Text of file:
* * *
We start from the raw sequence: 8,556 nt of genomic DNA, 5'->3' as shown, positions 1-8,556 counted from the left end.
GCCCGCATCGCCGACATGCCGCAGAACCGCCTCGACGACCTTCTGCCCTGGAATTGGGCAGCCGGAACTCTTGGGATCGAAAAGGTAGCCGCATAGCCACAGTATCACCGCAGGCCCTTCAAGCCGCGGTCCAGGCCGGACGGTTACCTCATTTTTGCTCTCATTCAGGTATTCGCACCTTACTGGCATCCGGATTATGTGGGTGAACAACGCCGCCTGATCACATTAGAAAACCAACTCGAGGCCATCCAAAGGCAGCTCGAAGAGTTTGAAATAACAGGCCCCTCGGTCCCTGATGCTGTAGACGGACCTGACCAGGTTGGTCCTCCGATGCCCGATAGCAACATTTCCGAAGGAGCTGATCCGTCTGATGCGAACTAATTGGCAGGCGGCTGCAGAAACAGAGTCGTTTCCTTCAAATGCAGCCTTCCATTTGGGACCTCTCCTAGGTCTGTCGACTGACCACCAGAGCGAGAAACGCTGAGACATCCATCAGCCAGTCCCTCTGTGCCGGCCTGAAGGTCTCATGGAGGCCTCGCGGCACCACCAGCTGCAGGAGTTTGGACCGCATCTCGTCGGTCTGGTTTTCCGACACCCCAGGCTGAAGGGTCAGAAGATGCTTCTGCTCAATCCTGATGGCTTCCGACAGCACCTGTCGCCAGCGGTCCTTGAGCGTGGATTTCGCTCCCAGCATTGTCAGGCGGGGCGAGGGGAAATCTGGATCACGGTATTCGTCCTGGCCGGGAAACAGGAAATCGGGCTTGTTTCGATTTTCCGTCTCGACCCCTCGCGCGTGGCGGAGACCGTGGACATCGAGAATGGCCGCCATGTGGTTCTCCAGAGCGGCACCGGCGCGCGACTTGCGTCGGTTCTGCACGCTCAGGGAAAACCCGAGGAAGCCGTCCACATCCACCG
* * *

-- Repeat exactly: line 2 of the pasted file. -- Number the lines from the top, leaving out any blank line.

GCCCGCATCGCCGACATGCCGCAGAACCGCCTCGACGACCTTCTGCCCTGGAATTGGGCAGCCGGAACTCTTGGGATCGAAAAGGTAGCCGCATAGCCACAGTATCACCGCAGGCCCTTCAAGCCGCGGTCCAGGCCGGACGGTTACCTCATTTTTGCTCTCATTCAGGTATTCGCACCTTACTGGCATCCGGATTATGTGGGTGAACAACGCCGCCTGATCACATTAGAAAACCAACTCGAGGCCATCCAAAGGCAGCTCGAAGAGTTTGAAATAACAGGCCCCTCGGTCCCTGATGCTGTAGACGGACCTGACCAGGTTGGTCCTCCGATGCCCGATAGCAACATTTCCGAAGGAGCTGATCCGTCTGATGCGAACTAATTGGCAGGCGGCTGCAGAAACAGAGTCGTTTCCTTCAAATGCAGCCTTCCATTTGGGACCTCTCCTAGGTCTGTCGACTGACCACCAGAGCGAGAAACGCTGAGACATCCATCAGCCAGTCCCTCTGTGCCGGCCTGAAGGTCTCATGGAGGCCTCGCGGCACCACCAGCTGCAGGAGTTTGGACCGCATCTCGTCGGTCTGGTTTTCCGACACCCCAGGCTGAAGGGTCAGAAGATGCTTCTGCTCAATCCTGATGGCTTCCGACAGCACCTGTCGCCAGCGGTCCTTGAGCGTGGATTTCGCTCCCAGCATTGTCAGGCGGGGCGAGGGGAAATCTGGATCACGGTATTCGTCCTGGCCGGGAAACAGGAAATCGGGCTTGTTTCGATTTTCCGTCTCGACCCCTCGCGCGTGGCGGAGACCGTGGACATCGAGAATGGCCGCCATGTGGTTCTCCAGAGCGGCACCGGCGCGCGACTTGCGTCGGTTCTGCACGCTCAGGGAAAACCCGAGGAAGCCGTCCACATCCACCG